The video footage, still photos, and historical information together are key elements that make JFK another successful episode from PBS’ American Experience.  The overall makeup of the presentation puts it over the top.  That’s because of the “episode’s” four-hour run time.  Four hours over two discs seems like a lot.  Those four hours are split into much shorter and distinct segments.  Viewers aren’t forced to take in large amounts of information at one time.  This plays perfectly to the attention span of the average viewer.  And in turn, it makes this feature even more of a win for PBS because that means it could potentially bring in an audience group that they otherwise might not have had if only for that reason.  That aspect of the feature mixed with everything already mentioned will not only bring in more casual viewers, but those that are more inclined to watch regardless.  It will be available next Tuesday, November 19th, on DVD and Blu-ray and can be ordered direct from PBS’ online store at http://www.shoppbs.org/product/index.jsp?productId=24514266&cp=1378003.29088156&ab=Aspot_JFK&parentPage=family.  More information on this and other programs from PBS’ American Experience is available online at http://www.facebook.com/AmericanExperience and http://www.pbs.org/americanexperience.  To keep up with the latest sports and entertainment reviews and news, go online to http://www.facebook.com/philspicks and “Like” it.  Fans can always keep up with the latest sports and entertainment reviews and news in the Phil’s Picks blog at https://philspicks.wordpress.com.

The Abolitionists PBS’ First Great Documentary Of The Year

Courtesy:  PBS

Courtesy: PBS

Half documentary, half historical film and all educational and entertaining, PBS’ the Abolitionists is even more proof of the value of public broadcasting.  This three part/three hour documentary from PBS’ American experience series is a wonderful tool both inside the classroom and outside.  Its mix of documentary and re-enactment does something very rarely seen with PBS’ documentaries.  This is a piece that would typically be more closely akin to those programs produced for the History Channel.  So seeing such a presentation from PBS shows that the network is just as capable of producing such entertaining and educational content.

The presentation of the Abolitionists as part documentary and part re-enactment is the most notable of the positives from this outstanding story.  Within the three-hour course of this feature, audiences will appreciate not just the re-enactments themselves, but also the story’s organization.  What audiences have here is the historical equivalent to a movie with an ensemble cast as it focuses on not just one person, but five.  The documentary seamlessly weaves together the stories of Frederick Douglass, William Lloyd Garrison, Angelina Grimke, Harriet Beecher Stowe and John Brown without allowing each figure’s story to step on the other.  Rather each one nicely compliments the other throughout the documentary’s three segments.  This may seem minor.  But in the larger scale of things, it goes a long way towards keeping audiences of all ages engaged within the context of each hour-long segment.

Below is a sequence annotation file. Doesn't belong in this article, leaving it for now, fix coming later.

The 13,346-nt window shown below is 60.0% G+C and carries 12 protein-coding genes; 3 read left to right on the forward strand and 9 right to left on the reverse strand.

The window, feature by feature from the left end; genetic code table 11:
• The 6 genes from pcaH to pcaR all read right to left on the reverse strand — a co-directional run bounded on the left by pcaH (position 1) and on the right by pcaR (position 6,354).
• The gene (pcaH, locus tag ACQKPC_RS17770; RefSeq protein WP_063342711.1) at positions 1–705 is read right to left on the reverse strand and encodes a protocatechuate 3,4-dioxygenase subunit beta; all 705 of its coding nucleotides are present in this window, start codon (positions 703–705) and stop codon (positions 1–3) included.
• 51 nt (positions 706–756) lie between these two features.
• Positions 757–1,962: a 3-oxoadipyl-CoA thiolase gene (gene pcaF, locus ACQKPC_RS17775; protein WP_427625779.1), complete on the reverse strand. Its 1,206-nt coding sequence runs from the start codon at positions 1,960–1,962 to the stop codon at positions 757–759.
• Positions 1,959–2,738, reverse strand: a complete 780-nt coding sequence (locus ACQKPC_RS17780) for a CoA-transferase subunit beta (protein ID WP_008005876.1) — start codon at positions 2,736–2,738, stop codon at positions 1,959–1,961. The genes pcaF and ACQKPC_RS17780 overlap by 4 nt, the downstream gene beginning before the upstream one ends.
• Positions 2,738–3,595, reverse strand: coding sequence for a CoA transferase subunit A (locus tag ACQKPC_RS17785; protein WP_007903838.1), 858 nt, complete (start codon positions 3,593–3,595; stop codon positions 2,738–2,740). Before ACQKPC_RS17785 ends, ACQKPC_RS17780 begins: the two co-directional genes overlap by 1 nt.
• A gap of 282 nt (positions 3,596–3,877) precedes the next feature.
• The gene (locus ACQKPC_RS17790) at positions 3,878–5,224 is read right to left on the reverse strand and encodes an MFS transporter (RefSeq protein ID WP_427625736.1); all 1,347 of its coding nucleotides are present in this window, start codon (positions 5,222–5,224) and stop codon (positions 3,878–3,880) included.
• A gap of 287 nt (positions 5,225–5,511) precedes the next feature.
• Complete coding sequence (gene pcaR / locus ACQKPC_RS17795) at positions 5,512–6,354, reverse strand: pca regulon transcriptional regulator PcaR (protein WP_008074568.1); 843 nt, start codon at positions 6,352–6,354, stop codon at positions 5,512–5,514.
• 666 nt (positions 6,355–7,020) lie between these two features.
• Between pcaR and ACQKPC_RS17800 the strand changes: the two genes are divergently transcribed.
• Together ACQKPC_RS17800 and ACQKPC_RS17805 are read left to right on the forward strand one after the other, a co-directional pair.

Within the context of each of the documentary’s three segments audiences are given even more reason to enjoy this recently released DVD through the re-enactments and the actual words of Stowe, Brown and the others.  The actors portraying the famed figures do an outstanding job in their roles.  The addition of readings of each figure’s own words makes those portrayals and each individual’s role in ending slavery hit that much harder.  And actor Oliver Platt’s narration was a solid fit.  His delivery combined with the film’s editing and music come together to make each segment equally solid.  Kudos to all involved for such impressive work.

The general make-up of The Abolitionists plays the largest role in the overall success of this recently released DVD as has already been noted.  On a more specific level, the presentation’s construction so to speak itself plays its own role in viewers’ engagement.  Viewers will be quite impressed at the cinematography and the re-enactments.  The re-enactments within this release could easily go toe-to-toe with the documentaries released by the History Channel.  The combination of the historically accurate clothing, sets, and even dialects show that those involved with bringing this special from the American Experience series took its creation with the utmost seriousness.  The same can be said of those running the cameras during the re-enactments.  The historical re-enactment segments were beautifully shot.  They look and sound like anything that might be seen any day on the silver screen.  Coupled with the telling of each figure’s story, the Abolitionist’s cinematography will grab audiences and keep them right to the final minutes of the final segment.

Whether for re-enactments, the presentation’s overall structure–music, editing, narration, etc.–or for something smaller such as the inclusion of each figure’s own words, it’s obvious that a lot of work went into bringing The Abolitionists to life.  The end product is a feature from PBS that easily holds its own against releases from the History Channel and that has made its argument to be one of the best documentaries of the year.  It is available now and can be ordered online at the PBS online store at http://www.shoppbs.org

To keep up with the latest sports and entertainment reviews, go online to http://www.facebook.com/philspicks and “Like” it.  Fans can always keep up with the latest sports and entertainment reviews in the Phil’s Picks blog at https://philspicks.wordpress.com.